I’m very saddened by the hate I see online. I was called out recently on an entertainment site’s comment forum for being out of touch and elitist. I clicked on the users Disqus profile and every post was a negative personal attack against across a slew of web forums. No sense in reasoning with someone whose only intent is to power play strangers under an anonymous name.

  39. Reblogged this on Chronicles of a 40-something Former Nurse Wannabe and commented:
    Kristen eloquently expresses how to handle cyber bullying, with an emphasis on how authors may protect themselves.

  40. Thank you so much for sharing your story with us. My empathy meter was off the charts and the tears did flow. I hate bullies and have always been puzzled by the eunuch-like advice doled out to those affected by those who have no clue what it’s like. I was bullied as well but was fortunate enough to have athletics to semi elevate me above the fray. It was strange to experience bullying within the poor population too, there was a hierarchy all its own there. I experienced bullying in the business world too. Trolls etc. can got to digital Hell.

    All I can say is, “Baby look at you now”! Toast of the Literary world with the best blog in the business helping so many pursue their writing dream…Sweet! Happy New Year!

  41. Excellent post, Kristen. Well said. All the best to you for 2014.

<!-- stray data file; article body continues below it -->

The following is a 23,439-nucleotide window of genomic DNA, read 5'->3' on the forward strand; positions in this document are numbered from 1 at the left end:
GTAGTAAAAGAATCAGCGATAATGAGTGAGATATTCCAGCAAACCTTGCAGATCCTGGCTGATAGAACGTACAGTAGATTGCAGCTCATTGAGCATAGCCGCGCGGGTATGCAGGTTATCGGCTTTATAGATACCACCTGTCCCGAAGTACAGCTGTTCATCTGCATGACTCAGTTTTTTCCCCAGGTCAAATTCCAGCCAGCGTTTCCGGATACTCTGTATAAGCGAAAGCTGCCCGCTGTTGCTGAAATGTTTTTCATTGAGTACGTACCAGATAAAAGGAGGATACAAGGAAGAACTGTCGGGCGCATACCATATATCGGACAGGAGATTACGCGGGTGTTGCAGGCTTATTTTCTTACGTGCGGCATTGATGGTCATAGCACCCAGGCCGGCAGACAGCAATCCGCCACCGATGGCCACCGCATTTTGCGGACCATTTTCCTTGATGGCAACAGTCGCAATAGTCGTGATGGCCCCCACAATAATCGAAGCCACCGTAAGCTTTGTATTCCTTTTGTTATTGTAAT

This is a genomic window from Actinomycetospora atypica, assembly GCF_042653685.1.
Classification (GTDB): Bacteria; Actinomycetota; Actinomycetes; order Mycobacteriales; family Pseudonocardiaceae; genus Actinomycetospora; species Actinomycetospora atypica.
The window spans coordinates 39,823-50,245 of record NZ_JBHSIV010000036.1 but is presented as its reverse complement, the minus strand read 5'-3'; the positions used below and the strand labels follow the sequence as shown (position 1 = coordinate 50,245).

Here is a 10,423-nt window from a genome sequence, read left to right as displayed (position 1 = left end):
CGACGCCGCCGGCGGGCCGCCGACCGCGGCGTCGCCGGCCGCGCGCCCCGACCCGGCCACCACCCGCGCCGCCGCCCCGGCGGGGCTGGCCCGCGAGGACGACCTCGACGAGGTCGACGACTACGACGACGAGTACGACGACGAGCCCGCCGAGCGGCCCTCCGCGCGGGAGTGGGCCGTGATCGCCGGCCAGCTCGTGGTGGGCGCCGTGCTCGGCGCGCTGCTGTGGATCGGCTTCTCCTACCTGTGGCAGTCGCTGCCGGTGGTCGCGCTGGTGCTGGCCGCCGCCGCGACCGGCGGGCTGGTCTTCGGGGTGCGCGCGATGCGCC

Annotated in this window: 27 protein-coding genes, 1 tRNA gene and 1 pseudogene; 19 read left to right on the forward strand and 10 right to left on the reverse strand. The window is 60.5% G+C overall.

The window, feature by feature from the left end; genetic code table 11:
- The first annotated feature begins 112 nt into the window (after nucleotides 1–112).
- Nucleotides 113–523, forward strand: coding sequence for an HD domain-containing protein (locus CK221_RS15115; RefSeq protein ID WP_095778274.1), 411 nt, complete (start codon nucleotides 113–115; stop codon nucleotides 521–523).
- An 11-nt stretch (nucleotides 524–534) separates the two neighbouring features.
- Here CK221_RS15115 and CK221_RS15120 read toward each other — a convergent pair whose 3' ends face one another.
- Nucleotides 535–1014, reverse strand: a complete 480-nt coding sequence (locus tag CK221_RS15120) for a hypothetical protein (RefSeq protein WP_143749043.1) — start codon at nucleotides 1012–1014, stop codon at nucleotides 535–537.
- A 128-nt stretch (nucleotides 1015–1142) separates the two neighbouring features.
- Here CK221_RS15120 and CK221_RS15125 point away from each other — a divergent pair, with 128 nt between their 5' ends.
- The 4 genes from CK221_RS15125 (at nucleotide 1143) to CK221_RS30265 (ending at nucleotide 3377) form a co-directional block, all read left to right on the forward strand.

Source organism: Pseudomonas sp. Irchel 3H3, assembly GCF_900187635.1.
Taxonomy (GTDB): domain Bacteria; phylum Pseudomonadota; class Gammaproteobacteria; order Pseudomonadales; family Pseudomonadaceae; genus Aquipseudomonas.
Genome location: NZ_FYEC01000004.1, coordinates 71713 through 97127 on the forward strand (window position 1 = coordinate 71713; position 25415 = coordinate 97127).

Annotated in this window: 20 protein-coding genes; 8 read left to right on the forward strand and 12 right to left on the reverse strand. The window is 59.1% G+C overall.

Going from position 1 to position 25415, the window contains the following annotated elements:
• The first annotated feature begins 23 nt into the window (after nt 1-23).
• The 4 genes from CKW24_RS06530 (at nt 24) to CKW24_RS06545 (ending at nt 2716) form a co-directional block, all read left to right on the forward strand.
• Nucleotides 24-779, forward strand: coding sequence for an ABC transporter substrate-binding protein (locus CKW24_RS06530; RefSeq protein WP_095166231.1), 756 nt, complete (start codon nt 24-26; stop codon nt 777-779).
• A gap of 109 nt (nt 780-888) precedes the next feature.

42. Great advice. I’m sorry you had such a rough time with bullies. I fail to understand why kids would be so cruel to each other, and yes, girls can be the worst bullies. I was quiet and liked to read when I was a kid also, and I’ve had my share of having to deal with bullies, and sadly some of the worst were kids in my church youth group. I’m not on Goodreads a lot, but people on Amazon can be incredibly hateful. It’s sad they would have nothing better to do with themselves. As you said, it’s possible to disagree without being nasty about it.

  43. Great post, Kristen. I was bullied, too, both in school and at home. Even my mother gave me the “just ignore it” advice. Things got better once I got older — until, in my 40s, I got what I thought would be the perfect job. Turned out the boss was a bully. I decided I was too old to be crying at work every day, and quit after eight months. (Some of her other former employees wondered how I’d lasted that long.) Luckily, I landed another job inside of a week, and I’ve now been here 14 years — so clearly the problem wasn’t me.

    The people I really worry about are the ones who shrug off the bullying they experienced as kids by saying it built character or made them tougher. I wonder whether they’re passing on the bullying behavior.